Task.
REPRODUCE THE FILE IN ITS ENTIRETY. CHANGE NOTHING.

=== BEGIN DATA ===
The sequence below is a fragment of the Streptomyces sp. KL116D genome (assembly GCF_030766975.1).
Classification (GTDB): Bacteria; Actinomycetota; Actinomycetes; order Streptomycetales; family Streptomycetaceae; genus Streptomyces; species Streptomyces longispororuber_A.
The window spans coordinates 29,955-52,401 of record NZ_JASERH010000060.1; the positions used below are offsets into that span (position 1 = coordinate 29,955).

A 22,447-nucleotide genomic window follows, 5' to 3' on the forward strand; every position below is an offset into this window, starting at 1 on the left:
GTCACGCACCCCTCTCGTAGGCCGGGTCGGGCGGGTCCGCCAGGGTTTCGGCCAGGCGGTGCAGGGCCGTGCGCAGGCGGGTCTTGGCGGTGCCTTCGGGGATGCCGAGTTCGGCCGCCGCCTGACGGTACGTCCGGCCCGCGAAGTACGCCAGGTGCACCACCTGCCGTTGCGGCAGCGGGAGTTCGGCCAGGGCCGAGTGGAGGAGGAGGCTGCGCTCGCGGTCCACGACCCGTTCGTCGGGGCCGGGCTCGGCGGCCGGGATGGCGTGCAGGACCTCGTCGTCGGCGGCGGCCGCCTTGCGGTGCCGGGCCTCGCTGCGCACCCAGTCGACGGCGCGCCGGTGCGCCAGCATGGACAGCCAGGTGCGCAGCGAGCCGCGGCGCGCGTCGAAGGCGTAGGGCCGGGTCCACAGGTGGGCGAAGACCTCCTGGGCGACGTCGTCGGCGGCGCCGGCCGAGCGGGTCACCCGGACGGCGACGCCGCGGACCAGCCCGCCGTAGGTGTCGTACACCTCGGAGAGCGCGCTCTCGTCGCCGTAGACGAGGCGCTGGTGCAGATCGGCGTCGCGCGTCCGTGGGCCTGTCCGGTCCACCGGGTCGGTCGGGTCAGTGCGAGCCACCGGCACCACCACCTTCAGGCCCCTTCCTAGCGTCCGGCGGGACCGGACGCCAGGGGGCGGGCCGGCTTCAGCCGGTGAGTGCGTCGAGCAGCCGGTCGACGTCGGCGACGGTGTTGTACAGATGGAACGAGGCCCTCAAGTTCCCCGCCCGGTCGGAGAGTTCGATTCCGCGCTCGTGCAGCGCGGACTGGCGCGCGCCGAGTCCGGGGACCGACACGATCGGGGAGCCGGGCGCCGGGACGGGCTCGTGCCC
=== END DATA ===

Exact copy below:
The sequence below is a fragment of the Streptomyces sp. KL116D genome (assembly GCF_030766975.1).
Classification (GTDB): Bacteria; Actinomycetota; Actinomycetes; order Streptomycetales; family Streptomycetaceae; genus Streptomyces; species Streptomyces longispororuber_A.
The window spans coordinates 29,955-52,401 of record NZ_JASERH010000060.1; the positions used below are offsets into that span (position 1 = coordinate 29,955).

A 22,447-nucleotide genomic window follows, 5' to 3' on the forward strand; every position below is an offset into this window, starting at 1 on the left:
GTCACGCACCCCTCTCGTAGGCCGGGTCGGGCGGGTCCGCCAGGGTTTCGGCCAGGCGGTGCAGGGCCGTGCGCAGGCGGGTCTTGGCGGTGCCTTCGGGGATGCCGAGTTCGGCCGCCGCCTGACGGTACGTCCGGCCCGCGAAGTACGCCAGGTGCACCACCTGCCGTTGCGGCAGCGGGAGTTCGGCCAGGGCCGAGTGGAGGAGGAGGCTGCGCTCGCGGTCCACGACCCGTTCGTCGGGGCCGGGCTCGGCGGCCGGGATGGCGTGCAGGACCTCGTCGTCGGCGGCGGCCGCCTTGCGGTGCCGGGCCTCGCTGCGCACCCAGTCGACGGCGCGCCGGTGCGCCAGCATGGACAGCCAGGTGCGCAGCGAGCCGCGGCGCGCGTCGAAGGCGTAGGGCCGGGTCCACAGGTGGGCGAAGACCTCCTGGGCGACGTCGTCGGCGGCGCCGGCCGAGCGGGTCACCCGGACGGCGACGCCGCGGACCAGCCCGCCGTAGGTGTCGTACACCTCGGAGAGCGCGCTCTCGTCGCCGTAGACGAGGCGCTGGTGCAGATCGGCGTCGCGCGTCCGTGGGCCTGTCCGGTCCACCGGGTCGGTCGGGTCAGTGCGAGCCACCGGCACCACCACCTTCAGGCCCCTTCCTAGCGTCCGGCGGGACCGGACGCCAGGGGGCGGGCCGGCTTCAGCCGGTGAGTGCGTCGAGCAGCCGGTCGACGTCGGCGACGGTGTTGTACAGATGGAACGAGGCCCTCAAGTTCCCCGCCCGGTCGGAGAGTTCGATTCCGCGCTCGTGCAGCGCGGACTGGCGCGCGCCGAGTCCGGGGACCGACACGATCGGGGAGCCGGGCGCCGGGACGGGCTCGTGCCC